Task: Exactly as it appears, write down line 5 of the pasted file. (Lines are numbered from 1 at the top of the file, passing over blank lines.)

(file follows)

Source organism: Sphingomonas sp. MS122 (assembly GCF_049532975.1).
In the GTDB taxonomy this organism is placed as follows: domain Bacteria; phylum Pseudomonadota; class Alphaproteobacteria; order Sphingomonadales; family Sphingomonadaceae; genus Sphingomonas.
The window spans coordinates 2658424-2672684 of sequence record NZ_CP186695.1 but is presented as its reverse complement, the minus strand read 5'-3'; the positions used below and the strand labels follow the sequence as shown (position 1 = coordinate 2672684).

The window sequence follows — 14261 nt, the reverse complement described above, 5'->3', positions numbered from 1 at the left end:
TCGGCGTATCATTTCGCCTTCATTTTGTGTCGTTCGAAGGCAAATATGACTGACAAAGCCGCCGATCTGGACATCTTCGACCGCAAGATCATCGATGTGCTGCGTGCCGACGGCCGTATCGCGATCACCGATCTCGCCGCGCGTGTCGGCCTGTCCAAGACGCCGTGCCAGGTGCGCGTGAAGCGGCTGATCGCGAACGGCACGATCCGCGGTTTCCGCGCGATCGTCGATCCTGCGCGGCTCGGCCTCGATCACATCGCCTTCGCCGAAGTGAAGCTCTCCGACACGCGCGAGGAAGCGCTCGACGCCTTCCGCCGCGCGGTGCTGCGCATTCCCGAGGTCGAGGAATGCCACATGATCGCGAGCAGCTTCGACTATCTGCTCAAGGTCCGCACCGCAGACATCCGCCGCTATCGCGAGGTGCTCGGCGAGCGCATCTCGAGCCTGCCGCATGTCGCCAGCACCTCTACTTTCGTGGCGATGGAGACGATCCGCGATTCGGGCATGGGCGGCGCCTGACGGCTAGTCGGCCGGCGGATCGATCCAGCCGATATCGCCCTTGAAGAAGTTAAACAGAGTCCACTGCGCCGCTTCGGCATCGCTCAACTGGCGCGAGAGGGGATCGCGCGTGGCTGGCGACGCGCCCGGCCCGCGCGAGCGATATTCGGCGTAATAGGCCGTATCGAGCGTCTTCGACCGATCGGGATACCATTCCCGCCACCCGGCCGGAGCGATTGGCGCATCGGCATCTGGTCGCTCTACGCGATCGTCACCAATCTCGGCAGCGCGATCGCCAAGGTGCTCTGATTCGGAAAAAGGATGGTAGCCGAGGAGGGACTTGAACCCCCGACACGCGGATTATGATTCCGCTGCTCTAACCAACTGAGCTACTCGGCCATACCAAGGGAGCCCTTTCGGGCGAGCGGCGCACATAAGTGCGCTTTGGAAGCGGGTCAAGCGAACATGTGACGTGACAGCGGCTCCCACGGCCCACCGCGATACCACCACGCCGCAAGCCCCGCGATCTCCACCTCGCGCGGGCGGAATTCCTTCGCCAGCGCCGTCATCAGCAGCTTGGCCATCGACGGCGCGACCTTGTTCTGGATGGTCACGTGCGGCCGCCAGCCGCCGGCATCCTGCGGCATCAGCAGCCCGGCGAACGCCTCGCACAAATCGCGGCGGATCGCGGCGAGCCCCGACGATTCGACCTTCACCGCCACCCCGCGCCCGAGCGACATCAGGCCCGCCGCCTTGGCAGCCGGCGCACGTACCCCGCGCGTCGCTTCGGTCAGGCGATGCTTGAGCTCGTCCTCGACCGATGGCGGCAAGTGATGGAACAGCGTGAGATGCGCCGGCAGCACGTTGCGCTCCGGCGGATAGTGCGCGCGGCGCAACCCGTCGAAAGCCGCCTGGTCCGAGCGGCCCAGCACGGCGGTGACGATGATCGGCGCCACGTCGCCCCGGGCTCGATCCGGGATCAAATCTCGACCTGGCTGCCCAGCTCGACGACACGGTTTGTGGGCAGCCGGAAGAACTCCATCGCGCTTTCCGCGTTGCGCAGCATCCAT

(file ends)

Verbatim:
TCGGCGTATCATTTCGCCTTCATTTTGTGTCGTTCGAAGGCAAATATGACTGACAAAGCCGCCGATCTGGACATCTTCGACCGCAAGATCATCGATGTGCTGCGTGCCGACGGCCGTATCGCGATCACCGATCTCGCCGCGCGTGTCGGCCTGTCCAAGACGCCGTGCCAGGTGCGCGTGAAGCGGCTGATCGCGAACGGCACGATCCGCGGTTTCCGCGCGATCGTCGATCCTGCGCGGCTCGGCCTCGATCACATCGCCTTCGCCGAAGTGAAGCTCTCCGACACGCGCGAGGAAGCGCTCGACGCCTTCCGCCGCGCGGTGCTGCGCATTCCCGAGGTCGAGGAATGCCACATGATCGCGAGCAGCTTCGACTATCTGCTCAAGGTCCGCACCGCAGACATCCGCCGCTATCGCGAGGTGCTCGGCGAGCGCATCTCGAGCCTGCCGCATGTCGCCAGCACCTCTACTTTCGTGGCGATGGAGACGATCCGCGATTCGGGCATGGGCGGCGCCTGACGGCTAGTCGGCCGGCGGATCGATCCAGCCGATATCGCCCTTGAAGAAGTTAAACAGAGTCCACTGCGCCGCTTCGGCATCGCTCAACTGGCGCGAGAGGGGATCGCGCGTGGCTGGCGACGCGCCCGGCCCGCGCGAGCGATATTCGGCGTAATAGGCCGTATCGAGCGTCTTCGACCGATCGGGATACCATTCCCGCCACCCGGCCGGAGCGATTGGCGCATCGGCATCTGGTCGCTCTACGCGATCGTCACCAATCTCGGCAGCGCGATCGCCAAGGTGCTCTGATTCGGAAAAAGGATGGTAGCCGAGGAGGGACTTGAACCCCCGACACGCGGATTATGATTCCGCTGCTCTAACCAACTGAGCTACTCGGCCATACCAAGGGAGCCCTTTCGGGCGAGCGGCGCACATAAGTGCGCTTTGGAAGCGGGTCAAGCGAACATGTGACGTGACAGCGGCTCCCACGGCCCACCGCGATACCACCACGCCGCAAGCCCCGCGATCTCCACCTCGCGCGGGCGGAATTCCTTCGCCAGCGCCGTCATCAGCAGCTTGGCCATCGACGGCGCGACCTTGTTCTGGATGGTCACGTGCGGCCGCCAGCCGCCGGCATCCTGCGGCATCAGCAGCCCGGCGAACGCCTCGCACAAATCGCGGCGGATCGCGGCGAGCCCCGACGATTCGACCTTCACCGCCACCCCGCGCCCGAGCGACATCAGGCCCGCCGCCTTGGCAGCCGGCGCACGTACCCCGCGCGTCGCTTCGGTCAGGCGATGCTTGAGCTCGTCCTCGACCGATGGCGGCAAGTGATGGAACAGCGTGAGATGCGCCGGCAGCACGTTGCGCTCCGGCGGATAGTGCGCGCGGCGCAACCCGTCGAAAGCCGCCTGGTCCGAGCGGCCCAGCACGGCGGTGACGATGATCGGCGCCACGTCGCCCCGGGCTCGATCCGGGATCAAATCTCGACCTGGCTGCCCAGCTCGACGACACGGTTTGTGGGCAGCCGGAAGAACTCCATCGCGCTTTCCGCGTTGCGCAGCATCCAT